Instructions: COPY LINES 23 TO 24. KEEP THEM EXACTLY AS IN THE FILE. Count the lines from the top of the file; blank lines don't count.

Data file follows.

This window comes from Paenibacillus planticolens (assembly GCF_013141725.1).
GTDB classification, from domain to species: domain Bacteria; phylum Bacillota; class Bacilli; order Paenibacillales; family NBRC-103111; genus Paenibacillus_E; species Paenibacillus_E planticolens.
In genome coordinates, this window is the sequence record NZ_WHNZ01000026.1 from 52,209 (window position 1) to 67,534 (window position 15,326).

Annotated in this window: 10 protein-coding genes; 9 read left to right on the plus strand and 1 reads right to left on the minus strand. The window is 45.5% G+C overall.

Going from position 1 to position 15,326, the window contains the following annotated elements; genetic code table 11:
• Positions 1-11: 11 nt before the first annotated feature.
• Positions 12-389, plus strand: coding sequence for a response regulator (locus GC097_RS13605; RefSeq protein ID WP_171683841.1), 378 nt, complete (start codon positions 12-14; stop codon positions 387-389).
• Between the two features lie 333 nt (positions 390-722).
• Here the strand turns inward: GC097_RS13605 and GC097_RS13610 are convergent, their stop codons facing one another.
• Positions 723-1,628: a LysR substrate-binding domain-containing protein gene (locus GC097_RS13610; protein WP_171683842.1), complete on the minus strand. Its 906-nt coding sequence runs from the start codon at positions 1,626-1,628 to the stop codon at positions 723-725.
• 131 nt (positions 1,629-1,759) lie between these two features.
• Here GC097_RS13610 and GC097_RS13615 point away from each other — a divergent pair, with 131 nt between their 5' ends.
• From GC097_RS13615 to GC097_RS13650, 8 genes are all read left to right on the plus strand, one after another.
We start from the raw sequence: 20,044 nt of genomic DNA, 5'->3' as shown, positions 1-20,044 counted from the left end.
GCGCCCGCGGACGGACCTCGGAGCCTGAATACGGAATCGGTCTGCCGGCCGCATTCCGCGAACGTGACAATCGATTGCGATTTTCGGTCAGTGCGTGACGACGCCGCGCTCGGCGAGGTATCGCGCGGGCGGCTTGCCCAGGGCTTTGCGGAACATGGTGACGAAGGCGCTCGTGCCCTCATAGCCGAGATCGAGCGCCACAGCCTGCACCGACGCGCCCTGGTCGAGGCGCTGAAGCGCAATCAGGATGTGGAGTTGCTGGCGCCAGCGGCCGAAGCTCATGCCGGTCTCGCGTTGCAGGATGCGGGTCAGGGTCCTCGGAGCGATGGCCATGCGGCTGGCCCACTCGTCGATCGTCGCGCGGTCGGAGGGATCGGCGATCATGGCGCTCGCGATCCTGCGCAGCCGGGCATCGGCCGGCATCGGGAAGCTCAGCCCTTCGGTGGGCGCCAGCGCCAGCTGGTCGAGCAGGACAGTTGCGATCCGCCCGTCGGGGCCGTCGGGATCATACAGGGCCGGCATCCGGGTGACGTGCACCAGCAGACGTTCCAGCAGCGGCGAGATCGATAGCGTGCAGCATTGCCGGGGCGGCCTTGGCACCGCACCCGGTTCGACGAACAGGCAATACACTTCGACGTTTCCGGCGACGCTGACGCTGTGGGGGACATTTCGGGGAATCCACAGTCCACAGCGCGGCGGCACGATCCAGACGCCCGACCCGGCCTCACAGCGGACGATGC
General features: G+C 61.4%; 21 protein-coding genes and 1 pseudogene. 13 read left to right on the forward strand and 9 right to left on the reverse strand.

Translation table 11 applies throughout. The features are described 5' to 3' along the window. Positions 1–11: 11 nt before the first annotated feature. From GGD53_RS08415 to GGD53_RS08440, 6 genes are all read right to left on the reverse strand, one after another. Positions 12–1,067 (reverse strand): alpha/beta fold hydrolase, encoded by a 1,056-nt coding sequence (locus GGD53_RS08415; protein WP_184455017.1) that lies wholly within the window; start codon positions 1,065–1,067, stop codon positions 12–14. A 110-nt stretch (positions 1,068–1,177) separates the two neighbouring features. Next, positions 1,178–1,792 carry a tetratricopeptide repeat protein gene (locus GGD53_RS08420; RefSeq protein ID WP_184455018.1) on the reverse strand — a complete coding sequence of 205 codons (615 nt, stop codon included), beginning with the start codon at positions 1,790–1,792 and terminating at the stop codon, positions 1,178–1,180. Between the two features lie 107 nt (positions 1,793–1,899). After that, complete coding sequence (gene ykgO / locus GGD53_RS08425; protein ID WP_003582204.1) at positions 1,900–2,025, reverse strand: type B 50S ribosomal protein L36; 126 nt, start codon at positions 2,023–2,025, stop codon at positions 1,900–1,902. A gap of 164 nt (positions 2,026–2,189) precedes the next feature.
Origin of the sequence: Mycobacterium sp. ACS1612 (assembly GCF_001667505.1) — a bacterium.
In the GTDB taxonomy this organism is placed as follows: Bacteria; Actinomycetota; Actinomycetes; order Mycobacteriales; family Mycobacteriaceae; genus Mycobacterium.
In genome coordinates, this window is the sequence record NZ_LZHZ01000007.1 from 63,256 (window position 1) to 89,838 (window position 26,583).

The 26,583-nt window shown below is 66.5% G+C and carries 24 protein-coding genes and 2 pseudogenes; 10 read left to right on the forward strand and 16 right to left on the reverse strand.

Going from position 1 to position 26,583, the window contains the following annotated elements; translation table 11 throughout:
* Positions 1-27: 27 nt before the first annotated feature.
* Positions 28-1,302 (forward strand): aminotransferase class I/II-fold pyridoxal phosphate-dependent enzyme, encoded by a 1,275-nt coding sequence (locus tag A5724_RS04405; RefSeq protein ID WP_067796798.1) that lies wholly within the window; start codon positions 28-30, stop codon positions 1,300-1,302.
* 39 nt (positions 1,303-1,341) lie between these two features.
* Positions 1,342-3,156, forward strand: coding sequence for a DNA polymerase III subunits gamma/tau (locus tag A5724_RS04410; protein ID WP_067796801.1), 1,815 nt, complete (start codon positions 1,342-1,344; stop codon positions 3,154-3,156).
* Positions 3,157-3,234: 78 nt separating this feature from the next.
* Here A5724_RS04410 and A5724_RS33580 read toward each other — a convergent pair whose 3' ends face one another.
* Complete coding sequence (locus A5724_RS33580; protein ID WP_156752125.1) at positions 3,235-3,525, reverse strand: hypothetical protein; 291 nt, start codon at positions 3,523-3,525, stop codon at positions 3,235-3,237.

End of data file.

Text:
* Positions 1-27: 27 nt before the first annotated feature.
* Positions 28-1,302 (forward strand): aminotransferase class I/II-fold pyridoxal phosphate-dependent enzyme, encoded by a 1,275-nt coding sequence (locus tag A5724_RS04405; RefSeq protein ID WP_067796798.1) that lies wholly within the window; start codon positions 28-30, stop codon positions 1,300-1,302.